Friday, October 24, 2014

A slam

I was pleased to make this slam. I haven't been playing well lately (too much stress at home). This was the first board of a round, and on the last board of the previous round I put a cold 6NT on the floor. So it showed a certain amount of faith for my partner to give me that final raise to slam.


 I mistrust my analysis somewhat these days. I spend far too much time on BridgeWinners, and the exposure to world-class players is a bit intimidating. But my thinking was that I would draw trumps and take a ruffing spade finesse to get rid of the 4th diamond, making 7 if the AS was onside. Once the bad trump break showed up, I decided to ruff spades in my hand, hoping to bring down the AS, at which point I could lead winning spades from the dummy until North decided to ruff in. That plan didn't quite work, since the AS is so well protected. But the actual result was prettier, with North's QH and South's JD both trying to win the last trick.

 Looking over the hand the next day, it was suddenly obvious to me that a far superior line of play was available. After the AH revealed the bad break, I don't need the KH to draw trumps: the J9H in hand are sufficient. So at trick 3, cross to the KC, ruff a diamond, ruff a spade, ruff the last small diamond with the KH. Now ruff a spade and lead the JH. North can't stop you getting back to hand to draw the last trump with the 9H.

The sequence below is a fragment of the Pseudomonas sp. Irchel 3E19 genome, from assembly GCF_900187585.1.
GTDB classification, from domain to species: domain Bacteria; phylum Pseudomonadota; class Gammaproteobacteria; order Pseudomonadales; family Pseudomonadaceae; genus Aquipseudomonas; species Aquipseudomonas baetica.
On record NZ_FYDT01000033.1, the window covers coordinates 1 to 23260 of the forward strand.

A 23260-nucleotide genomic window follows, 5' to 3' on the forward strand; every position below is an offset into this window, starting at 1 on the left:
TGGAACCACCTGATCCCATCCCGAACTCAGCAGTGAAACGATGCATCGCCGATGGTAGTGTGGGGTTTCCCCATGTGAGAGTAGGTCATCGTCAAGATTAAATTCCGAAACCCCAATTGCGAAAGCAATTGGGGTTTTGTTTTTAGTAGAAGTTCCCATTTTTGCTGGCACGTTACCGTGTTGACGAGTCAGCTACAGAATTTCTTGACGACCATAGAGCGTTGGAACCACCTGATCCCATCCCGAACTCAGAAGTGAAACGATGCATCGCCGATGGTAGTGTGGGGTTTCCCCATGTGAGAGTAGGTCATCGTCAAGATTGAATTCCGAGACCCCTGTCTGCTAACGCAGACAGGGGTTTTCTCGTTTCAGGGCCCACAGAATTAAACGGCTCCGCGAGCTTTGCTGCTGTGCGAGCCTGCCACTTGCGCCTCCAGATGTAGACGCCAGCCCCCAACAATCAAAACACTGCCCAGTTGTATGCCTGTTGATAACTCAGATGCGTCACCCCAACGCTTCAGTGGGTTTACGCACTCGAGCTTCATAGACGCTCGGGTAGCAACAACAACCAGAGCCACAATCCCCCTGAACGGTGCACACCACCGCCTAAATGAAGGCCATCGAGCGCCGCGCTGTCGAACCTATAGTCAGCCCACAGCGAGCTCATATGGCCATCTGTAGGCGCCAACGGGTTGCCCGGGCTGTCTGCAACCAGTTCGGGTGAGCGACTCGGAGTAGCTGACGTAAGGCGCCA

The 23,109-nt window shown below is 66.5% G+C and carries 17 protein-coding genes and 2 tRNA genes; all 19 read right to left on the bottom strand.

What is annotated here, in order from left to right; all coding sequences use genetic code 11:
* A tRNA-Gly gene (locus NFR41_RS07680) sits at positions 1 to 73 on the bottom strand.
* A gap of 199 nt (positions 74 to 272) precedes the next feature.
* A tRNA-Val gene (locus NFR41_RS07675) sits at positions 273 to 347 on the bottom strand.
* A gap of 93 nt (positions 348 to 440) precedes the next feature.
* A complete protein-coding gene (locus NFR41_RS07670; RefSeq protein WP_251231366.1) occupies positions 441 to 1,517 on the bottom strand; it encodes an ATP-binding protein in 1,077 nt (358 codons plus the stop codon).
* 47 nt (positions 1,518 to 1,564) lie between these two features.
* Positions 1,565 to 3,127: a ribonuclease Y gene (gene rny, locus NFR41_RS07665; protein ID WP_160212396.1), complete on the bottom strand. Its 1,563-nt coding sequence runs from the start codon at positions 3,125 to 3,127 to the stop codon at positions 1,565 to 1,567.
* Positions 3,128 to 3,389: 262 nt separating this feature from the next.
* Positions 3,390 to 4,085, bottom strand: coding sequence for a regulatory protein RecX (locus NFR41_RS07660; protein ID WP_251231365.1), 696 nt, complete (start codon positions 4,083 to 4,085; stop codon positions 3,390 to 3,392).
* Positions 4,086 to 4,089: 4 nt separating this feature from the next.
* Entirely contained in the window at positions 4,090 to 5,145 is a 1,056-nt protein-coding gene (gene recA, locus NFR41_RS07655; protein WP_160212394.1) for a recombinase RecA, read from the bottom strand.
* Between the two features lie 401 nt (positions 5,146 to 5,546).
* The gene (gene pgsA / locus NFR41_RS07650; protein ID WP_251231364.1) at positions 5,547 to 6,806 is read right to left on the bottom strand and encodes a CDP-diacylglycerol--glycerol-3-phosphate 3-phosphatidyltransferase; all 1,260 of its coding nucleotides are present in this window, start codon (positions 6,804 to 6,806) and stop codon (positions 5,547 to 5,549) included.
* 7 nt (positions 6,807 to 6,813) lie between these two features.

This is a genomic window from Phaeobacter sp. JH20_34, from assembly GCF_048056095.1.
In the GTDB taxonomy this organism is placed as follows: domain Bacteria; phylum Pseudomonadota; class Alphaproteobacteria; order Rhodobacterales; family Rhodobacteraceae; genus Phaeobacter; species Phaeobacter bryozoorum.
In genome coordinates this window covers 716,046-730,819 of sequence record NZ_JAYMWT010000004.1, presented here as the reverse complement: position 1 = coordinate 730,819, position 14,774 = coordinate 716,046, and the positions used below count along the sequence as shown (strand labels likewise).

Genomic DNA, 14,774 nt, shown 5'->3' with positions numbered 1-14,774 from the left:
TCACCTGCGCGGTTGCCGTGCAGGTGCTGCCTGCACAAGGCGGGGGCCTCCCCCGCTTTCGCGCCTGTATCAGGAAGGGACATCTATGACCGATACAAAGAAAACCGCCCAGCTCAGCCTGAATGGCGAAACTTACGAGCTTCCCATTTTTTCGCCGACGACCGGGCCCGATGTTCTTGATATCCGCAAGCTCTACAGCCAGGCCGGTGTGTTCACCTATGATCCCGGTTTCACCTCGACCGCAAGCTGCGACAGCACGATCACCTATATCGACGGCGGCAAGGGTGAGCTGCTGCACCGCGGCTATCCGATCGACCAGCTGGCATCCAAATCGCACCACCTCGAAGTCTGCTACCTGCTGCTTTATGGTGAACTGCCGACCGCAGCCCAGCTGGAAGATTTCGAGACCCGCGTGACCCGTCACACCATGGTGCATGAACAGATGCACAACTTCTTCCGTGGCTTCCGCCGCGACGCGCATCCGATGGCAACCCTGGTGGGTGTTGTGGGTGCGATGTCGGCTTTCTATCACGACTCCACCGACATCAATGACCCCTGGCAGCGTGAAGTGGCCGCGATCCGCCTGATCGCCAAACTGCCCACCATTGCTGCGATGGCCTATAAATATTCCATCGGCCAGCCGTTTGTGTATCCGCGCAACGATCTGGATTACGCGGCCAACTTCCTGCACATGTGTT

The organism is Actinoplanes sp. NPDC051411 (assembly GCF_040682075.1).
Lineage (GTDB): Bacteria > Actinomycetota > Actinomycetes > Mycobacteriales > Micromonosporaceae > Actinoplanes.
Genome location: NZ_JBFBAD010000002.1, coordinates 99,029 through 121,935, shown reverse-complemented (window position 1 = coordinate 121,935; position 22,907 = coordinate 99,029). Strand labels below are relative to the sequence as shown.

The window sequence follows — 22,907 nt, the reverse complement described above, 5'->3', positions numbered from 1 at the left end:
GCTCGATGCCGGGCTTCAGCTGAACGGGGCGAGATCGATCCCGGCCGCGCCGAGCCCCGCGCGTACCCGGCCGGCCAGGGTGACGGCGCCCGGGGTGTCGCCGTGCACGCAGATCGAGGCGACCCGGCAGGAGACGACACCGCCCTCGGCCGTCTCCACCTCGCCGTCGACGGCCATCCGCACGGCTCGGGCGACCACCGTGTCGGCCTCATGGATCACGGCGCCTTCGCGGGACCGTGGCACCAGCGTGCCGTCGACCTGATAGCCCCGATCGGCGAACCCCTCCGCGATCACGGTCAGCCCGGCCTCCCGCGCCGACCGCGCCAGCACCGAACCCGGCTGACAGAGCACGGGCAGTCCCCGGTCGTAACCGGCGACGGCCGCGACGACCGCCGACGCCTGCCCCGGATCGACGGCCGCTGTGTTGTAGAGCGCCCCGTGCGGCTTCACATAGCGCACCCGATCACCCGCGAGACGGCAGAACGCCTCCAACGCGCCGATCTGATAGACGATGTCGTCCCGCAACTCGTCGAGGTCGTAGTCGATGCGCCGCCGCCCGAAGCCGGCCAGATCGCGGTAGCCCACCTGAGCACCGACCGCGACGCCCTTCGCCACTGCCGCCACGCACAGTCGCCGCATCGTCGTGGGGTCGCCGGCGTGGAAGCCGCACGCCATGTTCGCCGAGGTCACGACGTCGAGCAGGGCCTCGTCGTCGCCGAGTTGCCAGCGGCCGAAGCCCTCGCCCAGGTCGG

So if this is so clear now, why couldn't I see it at the table? There are a couple of factors that spring to mind. First and foremost, there is the fact that I had such a clear plan for the simple case. When the trumps didn't break, the natural tendency was to basically stick with the same plan, just modifying it enough to try and cope with the new circumstances. It is difficult to take a step back and recognize that there might be a completely different possibility. A second factor is speed. I played too quickly, not giving myself enough time to consider different possibilities. That is a bad habit I have to work on. Third is pressure. At the table, you have opponents and a partner watching you, and you are under at least some time pressure. At home, you can relax, sip your coffee, and let your mind roam through the field of ideas. Achieving that state at the table is harder than it sounds.

 All things to remember when the next hand goes pear-shaped.

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